Rogers v. State

Annotate this Case

991 S.W.2d 263 (1999)

George Reames ROGERS, Appellant, v. The STATE of Texas.

No. 565-98.

Court of Criminal Appeals of Texas, En Banc.

April 7, 1999.

*264 William F. Carter, Madisonville, for appellant.

Philip L. Hall, Assist. DA, Huntsville, Matthew Paul, State's Atty., Austin, for the State.

Before the court en banc.


WOMACK, J., delivered the opinion for a unanimous Court.

The appellant was convicted in Walker County of attempted capital murder. Penal Code §§ 19.03(a)(1), 15.01(a). At the punishment stage, the appellant pleaded not true to a prior felony conviction. With the enhancement for his prior conviction, the appellant was eligible for a punishment of imprisonment for 15 years to 99 years or life. Penal Code § 12.42(c). The jury sentenced the appellant to life in prison.

At the punishment stage of the appellant's trial, the State offered three penitentiary packets (pen packets) as permitted by Code of Criminal Procedure article 37.07 section 3(a) to prove the appellant's prior robbery convictions. The pen packets contained the length of the sentence assessed in each case. The three sentences were 15 years, 15 years, and 75 years. The appellant objected to the inclusion of the length of the sentences in the pen packets and requested that the sentences be redacted. The trial court overruled the appellant's objection that the sentences were irrelevant for sentencing under Rule 401. The trial court also overruled the appellant's objection based on Rule 403, that even if the length of the appellant's prior sentences was relevant to sentencing, the probative value was substantially outweighed by unfair prejudice.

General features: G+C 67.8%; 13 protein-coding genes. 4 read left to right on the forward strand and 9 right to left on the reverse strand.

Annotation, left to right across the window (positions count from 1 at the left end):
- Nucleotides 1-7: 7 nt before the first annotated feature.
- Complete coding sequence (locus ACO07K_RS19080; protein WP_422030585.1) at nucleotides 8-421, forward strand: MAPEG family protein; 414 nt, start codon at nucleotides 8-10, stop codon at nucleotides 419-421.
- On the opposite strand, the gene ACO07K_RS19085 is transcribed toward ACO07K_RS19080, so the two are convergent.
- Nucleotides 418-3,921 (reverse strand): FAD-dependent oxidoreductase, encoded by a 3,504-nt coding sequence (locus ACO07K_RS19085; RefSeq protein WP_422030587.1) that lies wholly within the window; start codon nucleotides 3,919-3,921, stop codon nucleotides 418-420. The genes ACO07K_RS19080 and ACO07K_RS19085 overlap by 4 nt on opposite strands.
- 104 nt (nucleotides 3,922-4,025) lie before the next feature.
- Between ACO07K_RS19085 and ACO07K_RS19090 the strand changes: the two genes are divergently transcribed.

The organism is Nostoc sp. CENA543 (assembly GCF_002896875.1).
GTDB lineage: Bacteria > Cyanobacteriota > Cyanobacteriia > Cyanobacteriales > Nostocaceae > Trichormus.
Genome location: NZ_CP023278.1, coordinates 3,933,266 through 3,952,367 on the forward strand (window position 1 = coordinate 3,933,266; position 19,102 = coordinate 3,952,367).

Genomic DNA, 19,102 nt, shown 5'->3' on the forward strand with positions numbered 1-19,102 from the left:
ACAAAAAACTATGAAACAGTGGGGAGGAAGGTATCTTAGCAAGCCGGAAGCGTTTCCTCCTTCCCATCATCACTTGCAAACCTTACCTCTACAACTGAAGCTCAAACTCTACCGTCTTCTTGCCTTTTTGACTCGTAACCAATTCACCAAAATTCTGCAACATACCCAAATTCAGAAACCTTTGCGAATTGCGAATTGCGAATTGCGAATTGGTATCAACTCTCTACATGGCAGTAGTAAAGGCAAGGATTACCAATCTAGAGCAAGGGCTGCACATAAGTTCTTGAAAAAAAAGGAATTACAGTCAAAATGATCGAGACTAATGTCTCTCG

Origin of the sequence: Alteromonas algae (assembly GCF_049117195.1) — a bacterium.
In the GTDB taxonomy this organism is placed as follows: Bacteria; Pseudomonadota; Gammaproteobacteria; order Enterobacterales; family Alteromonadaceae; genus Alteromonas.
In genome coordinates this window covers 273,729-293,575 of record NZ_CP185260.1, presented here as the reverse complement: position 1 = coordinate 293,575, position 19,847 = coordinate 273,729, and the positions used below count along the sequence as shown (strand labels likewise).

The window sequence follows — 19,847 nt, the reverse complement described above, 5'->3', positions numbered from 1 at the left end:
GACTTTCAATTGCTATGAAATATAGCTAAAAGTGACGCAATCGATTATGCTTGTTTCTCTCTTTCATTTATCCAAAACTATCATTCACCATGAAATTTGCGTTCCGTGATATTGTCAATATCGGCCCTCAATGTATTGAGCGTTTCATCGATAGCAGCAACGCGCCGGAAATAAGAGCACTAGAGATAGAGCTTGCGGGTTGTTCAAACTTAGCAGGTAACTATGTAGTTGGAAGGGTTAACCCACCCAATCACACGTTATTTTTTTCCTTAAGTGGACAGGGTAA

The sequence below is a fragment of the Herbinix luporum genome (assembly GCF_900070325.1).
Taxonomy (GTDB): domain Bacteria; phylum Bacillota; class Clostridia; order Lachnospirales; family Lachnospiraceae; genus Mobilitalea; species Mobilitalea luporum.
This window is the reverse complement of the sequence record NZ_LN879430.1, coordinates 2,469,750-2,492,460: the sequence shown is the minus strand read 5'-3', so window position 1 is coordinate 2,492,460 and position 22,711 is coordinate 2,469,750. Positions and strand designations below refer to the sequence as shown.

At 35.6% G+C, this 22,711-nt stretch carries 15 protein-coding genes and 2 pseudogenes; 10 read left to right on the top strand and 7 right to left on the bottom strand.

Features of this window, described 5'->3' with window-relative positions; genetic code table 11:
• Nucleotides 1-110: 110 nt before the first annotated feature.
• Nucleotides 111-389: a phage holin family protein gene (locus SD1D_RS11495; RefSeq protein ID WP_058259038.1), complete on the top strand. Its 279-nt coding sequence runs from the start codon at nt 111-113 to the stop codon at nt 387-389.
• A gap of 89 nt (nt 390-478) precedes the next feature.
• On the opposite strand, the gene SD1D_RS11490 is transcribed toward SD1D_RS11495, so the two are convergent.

On appeal, the First Court of Appeals affirmed the appellant's conviction and sentence in an unpublished opinion. Rogers *265 v. State, No. 01-96-00417-CR, 1998 WL 4097 (Houston [1st Dist.] Jan. 8, 1998) (not designated for publication). We granted the appellant's petition for discretionary review to determine: (1) whether the number of years a defendant was assessed in a prior conviction is relevant evidence at punishment under Texas Rule of Criminal Evidence 401[1] and (2) whether the number of years a defendant was assessed in a prior conviction should be excluded because the probative value is substantially outweighed by the danger of unfair prejudice.

In addition to the Rules of Evidence, article 37.07 section 3(a) governs the admissibility of evidence during the punishment stage:

Regardless of the plea and whether the punishment be assessed by the judge or the jury, evidence may be offered by the state and the defendant as to any matter the court deems relevant to sentencing, including but not limited to the prior criminal record of the defendant ...

Although there is no definition of the term "criminal record" in the statute, it is reasonable that the term would include the sentences that the courts assessed for prior convictions. This Court in the past has held that pen packets are permissible evidence to show a defendant's prior record. Beck v. State, 719 S.W.2d 205, 209 (Tex.Cr. App.1986).